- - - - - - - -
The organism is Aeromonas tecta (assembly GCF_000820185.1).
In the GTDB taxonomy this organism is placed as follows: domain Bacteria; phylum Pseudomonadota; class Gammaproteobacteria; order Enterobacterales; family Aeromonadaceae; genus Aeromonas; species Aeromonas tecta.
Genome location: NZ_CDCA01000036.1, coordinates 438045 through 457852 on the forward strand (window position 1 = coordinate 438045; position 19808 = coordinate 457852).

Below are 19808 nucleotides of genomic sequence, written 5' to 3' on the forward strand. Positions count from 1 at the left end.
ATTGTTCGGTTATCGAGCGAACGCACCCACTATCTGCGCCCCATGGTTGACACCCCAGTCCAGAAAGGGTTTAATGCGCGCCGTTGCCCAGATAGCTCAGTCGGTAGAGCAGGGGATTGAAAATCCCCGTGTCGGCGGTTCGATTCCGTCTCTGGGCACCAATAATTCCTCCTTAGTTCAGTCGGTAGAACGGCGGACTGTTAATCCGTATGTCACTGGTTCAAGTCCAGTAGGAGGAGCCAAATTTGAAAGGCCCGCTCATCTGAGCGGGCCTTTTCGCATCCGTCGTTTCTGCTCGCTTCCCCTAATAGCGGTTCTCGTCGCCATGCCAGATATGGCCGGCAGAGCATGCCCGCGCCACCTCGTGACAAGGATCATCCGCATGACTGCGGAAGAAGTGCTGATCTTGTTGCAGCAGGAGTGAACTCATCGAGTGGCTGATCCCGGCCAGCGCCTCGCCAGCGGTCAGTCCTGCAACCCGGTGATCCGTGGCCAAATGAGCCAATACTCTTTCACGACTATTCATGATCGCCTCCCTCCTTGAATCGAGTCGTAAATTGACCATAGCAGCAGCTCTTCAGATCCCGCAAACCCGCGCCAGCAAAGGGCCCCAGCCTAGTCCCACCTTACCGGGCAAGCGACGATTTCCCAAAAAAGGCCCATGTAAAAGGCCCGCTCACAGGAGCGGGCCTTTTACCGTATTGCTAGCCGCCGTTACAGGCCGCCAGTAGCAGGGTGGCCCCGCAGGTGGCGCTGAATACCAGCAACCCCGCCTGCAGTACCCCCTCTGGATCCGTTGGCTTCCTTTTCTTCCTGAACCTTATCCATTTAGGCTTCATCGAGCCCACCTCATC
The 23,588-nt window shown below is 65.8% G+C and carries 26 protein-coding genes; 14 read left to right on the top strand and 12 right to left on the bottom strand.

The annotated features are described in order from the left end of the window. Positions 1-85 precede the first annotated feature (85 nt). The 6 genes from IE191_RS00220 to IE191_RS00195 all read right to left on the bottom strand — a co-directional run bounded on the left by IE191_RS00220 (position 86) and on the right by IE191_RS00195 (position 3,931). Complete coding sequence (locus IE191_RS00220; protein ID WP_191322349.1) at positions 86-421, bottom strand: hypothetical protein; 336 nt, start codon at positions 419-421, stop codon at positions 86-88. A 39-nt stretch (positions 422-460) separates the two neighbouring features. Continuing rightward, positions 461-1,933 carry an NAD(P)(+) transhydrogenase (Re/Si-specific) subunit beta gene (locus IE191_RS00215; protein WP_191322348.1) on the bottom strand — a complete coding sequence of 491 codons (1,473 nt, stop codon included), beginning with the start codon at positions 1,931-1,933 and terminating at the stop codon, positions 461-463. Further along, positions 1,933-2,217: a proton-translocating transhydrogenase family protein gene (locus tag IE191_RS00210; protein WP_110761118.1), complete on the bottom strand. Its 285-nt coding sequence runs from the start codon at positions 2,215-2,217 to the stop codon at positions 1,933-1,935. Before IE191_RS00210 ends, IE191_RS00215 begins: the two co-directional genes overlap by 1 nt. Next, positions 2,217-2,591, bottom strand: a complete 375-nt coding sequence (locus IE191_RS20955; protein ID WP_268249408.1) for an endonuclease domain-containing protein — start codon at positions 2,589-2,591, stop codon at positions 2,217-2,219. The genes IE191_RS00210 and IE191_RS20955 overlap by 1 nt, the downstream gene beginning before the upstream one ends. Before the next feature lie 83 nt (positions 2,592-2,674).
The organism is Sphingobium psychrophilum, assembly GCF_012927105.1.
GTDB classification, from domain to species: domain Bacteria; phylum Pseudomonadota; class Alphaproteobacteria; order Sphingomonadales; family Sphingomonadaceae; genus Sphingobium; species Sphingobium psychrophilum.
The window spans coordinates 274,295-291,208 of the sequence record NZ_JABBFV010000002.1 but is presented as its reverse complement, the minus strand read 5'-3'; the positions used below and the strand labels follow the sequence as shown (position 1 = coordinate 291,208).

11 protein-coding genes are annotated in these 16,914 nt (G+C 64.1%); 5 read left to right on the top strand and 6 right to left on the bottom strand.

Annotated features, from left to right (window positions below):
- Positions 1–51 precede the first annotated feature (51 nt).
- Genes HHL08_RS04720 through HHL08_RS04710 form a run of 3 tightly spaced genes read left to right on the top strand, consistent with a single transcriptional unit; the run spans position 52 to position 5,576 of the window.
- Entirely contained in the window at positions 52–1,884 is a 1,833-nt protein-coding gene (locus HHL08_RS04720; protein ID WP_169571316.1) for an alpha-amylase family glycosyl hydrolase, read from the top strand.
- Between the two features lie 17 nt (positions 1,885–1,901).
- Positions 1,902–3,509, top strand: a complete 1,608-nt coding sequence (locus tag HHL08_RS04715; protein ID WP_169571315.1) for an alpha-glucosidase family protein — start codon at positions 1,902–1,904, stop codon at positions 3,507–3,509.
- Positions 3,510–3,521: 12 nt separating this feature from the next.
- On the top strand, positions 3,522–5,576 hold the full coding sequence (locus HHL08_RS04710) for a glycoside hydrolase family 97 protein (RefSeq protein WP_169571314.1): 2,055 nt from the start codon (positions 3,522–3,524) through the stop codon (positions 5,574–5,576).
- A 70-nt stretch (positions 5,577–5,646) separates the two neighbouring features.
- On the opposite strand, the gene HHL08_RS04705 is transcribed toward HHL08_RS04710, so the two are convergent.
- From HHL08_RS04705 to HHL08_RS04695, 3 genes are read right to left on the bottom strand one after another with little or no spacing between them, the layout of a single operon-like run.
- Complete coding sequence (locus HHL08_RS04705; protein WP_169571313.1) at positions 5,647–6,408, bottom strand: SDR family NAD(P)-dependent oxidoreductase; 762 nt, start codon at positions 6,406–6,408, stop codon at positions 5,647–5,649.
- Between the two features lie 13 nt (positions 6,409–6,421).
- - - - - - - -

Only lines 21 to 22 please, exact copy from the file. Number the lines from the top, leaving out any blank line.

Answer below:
- On the opposite strand, the gene HHL08_RS04705 is transcribed toward HHL08_RS04710, so the two are convergent.
- From HHL08_RS04705 to HHL08_RS04695, 3 genes are read right to left on the bottom strand one after another with little or no spacing between them, the layout of a single operon-like run.